XAML or eXtensible Application Markup Language is a new declarative programming language that can be used to define the UI elements for latest .NET technologies like WPF (Windows Presentation Foundation) and Silverlight. It helps to separate the design from code, in an ASP.NET passion where the UI can be defined in XAML and the business logic can be implemented through the attached code behind files. Designers can now use the new tool called Expression Blend to design user interfaces without writing any code and the generated XAML can be used in Visual Studio by a developer to implement its business logic.
XAML is so easy to use. It’s just some tags and their attributes. Below is a screen shot from Visual Studio 2008 where XAML code is shown at the bottom and the rendering is shown at the top.
As shown in the image, a button can be defined by Button tag as below:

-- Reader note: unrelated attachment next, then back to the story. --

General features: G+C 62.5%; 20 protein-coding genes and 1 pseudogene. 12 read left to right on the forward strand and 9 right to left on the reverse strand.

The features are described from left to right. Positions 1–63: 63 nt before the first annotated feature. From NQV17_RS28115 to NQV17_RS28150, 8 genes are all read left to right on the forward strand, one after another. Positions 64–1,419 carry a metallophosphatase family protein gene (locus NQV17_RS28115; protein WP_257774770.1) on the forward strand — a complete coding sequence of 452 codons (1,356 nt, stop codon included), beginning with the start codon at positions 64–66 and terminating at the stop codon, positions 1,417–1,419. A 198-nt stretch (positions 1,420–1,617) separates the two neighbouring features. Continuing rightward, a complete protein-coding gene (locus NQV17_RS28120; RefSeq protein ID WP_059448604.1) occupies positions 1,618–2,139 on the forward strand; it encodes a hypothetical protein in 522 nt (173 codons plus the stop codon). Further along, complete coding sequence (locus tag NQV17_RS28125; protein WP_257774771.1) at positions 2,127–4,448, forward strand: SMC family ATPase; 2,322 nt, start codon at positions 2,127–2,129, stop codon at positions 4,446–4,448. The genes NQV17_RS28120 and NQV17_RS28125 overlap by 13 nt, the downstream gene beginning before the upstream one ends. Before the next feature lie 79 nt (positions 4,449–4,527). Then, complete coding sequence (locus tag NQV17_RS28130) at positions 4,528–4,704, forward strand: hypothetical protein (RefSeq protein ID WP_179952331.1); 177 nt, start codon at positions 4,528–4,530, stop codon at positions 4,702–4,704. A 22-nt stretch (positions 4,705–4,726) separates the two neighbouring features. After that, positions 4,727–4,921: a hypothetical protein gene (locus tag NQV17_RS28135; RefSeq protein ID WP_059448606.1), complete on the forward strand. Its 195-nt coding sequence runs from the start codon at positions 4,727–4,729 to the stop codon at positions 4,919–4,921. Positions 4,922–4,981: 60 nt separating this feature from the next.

<Button Content="Click Me" Height="50" Width="100" Click="Button_Click"/>
And in the code behind, we can write as below:
private void Button_Click(object sender, RoutedEventArgs e)
On running this code, it produces a nice Vista style button as shown below:
Easy way to learn XAML is by playing with it. You can use Notepad to create a file with .xaml extension and make sure you include your XAML controls within the Page tags as shown below:
<Button Content="Click Me" Height="50" Width="100"/>
Open this *.xaml file in Internet Explorer 7.0 or Fire Fox 2.0 or higher to see it rendered.If you don’t have Visual Studio 2008 installed, try tools like XAML Pad that comes with the SDK. It works as an independent tool even if you don’t have the SDK installed. Download it from here (it’s just 316 KB) and make sure you have .NET Framework 3.0 or higher installed.If you like to have color coding and intellisense plus few more cool features, download Kaxaml from http://www.kaxaml.com/
Of course you won’t be able to wire up code using these tools, but you can experiment a lot with XAML creating all kinds of fancy UI elements.